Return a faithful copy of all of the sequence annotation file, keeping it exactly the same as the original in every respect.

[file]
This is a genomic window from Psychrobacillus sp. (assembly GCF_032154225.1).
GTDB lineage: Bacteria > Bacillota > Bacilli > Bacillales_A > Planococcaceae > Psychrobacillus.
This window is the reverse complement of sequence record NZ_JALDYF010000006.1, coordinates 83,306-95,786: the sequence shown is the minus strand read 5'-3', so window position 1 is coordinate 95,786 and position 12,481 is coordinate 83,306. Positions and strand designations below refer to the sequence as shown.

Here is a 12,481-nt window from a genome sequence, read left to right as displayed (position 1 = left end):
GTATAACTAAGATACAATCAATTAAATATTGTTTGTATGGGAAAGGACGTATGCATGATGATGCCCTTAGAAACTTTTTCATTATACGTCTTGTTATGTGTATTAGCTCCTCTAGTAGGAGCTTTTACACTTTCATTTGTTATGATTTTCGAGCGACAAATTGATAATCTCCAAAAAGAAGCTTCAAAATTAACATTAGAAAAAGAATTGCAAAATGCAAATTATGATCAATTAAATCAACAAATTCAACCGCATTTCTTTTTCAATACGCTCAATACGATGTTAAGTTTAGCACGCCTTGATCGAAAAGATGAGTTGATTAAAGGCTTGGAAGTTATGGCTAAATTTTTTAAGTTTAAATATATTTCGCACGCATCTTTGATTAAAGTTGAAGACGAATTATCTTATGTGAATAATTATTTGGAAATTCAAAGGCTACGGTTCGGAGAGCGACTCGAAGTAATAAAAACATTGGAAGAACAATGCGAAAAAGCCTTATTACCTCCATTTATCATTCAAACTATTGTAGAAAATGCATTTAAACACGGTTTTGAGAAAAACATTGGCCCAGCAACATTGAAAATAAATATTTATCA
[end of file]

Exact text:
This is a genomic window from Psychrobacillus sp. (assembly GCF_032154225.1).
GTDB lineage: Bacteria > Bacillota > Bacilli > Bacillales_A > Planococcaceae > Psychrobacillus.
This window is the reverse complement of sequence record NZ_JALDYF010000006.1, coordinates 83,306-95,786: the sequence shown is the minus strand read 5'-3', so window position 1 is coordinate 95,786 and position 12,481 is coordinate 83,306. Positions and strand designations below refer to the sequence as shown.

Here is a 12,481-nt window from a genome sequence, read left to right as displayed (position 1 = left end):
GTATAACTAAGATACAATCAATTAAATATTGTTTGTATGGGAAAGGACGTATGCATGATGATGCCCTTAGAAACTTTTTCATTATACGTCTTGTTATGTGTATTAGCTCCTCTAGTAGGAGCTTTTACACTTTCATTTGTTATGATTTTCGAGCGACAAATTGATAATCTCCAAAAAGAAGCTTCAAAATTAACATTAGAAAAAGAATTGCAAAATGCAAATTATGATCAATTAAATCAACAAATTCAACCGCATTTCTTTTTCAATACGCTCAATACGATGTTAAGTTTAGCACGCCTTGATCGAAAAGATGAGTTGATTAAAGGCTTGGAAGTTATGGCTAAATTTTTTAAGTTTAAATATATTTCGCACGCATCTTTGATTAAAGTTGAAGACGAATTATCTTATGTGAATAATTATTTGGAAATTCAAAGGCTACGGTTCGGAGAGCGACTCGAAGTAATAAAAACATTGGAAGAACAATGCGAAAAAGCCTTATTACCTCCATTTATCATTCAAACTATTGTAGAAAATGCATTTAAACACGGTTTTGAGAAAAACATTGGCCCAGCAACATTGAAAATAAATATTTATCA